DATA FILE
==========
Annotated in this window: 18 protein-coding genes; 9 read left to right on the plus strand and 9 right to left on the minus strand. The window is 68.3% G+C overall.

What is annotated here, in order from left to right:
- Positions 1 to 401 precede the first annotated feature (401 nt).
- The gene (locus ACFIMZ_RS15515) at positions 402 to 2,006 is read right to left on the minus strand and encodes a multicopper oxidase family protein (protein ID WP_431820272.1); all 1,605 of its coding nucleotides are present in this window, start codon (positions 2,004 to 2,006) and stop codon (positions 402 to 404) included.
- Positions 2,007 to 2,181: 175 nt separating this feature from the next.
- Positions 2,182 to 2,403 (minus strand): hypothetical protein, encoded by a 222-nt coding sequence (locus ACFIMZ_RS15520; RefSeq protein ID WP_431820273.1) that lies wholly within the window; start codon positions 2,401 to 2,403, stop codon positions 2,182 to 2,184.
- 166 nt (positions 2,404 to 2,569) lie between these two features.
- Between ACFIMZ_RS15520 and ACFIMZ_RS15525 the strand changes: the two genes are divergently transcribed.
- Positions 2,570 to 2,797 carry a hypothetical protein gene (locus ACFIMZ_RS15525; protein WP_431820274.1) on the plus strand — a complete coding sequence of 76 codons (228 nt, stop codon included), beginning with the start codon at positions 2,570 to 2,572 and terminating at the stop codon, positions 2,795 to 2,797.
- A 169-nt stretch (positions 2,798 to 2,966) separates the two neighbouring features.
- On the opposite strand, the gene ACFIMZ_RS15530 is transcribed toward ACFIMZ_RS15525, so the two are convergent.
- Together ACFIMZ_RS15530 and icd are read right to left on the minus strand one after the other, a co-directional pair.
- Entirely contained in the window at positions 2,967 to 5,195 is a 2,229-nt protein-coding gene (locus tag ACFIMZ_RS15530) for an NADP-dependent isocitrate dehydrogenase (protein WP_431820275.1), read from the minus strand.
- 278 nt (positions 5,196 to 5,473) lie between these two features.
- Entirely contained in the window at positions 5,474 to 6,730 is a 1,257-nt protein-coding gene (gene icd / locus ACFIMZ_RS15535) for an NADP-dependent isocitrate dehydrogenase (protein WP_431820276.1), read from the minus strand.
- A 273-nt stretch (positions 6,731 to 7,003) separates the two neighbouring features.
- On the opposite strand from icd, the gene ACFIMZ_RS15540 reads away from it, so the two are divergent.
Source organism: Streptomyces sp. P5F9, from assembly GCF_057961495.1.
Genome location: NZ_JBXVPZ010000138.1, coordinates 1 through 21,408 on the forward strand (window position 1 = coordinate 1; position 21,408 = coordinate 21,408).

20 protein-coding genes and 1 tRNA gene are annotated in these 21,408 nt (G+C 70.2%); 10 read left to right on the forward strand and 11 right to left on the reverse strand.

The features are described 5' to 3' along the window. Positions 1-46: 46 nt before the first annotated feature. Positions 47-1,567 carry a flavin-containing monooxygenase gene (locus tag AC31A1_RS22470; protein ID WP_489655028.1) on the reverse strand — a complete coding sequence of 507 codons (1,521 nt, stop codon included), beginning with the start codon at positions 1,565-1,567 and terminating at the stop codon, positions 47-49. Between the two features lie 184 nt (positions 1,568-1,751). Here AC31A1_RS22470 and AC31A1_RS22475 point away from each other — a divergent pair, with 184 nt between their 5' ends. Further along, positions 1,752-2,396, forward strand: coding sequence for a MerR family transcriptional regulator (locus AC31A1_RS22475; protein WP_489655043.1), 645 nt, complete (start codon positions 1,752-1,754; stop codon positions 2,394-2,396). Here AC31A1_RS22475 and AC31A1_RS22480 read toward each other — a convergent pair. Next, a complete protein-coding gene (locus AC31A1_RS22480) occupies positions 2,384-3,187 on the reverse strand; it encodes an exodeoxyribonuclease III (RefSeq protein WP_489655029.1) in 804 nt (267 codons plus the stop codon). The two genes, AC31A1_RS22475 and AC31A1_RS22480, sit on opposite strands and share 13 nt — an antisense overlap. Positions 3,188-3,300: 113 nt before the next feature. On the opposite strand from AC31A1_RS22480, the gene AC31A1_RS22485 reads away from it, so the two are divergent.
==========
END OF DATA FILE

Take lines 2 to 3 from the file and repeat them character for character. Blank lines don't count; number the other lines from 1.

What is annotated here, in order from left to right:
- Positions 1 to 401 precede the first annotated feature (401 nt).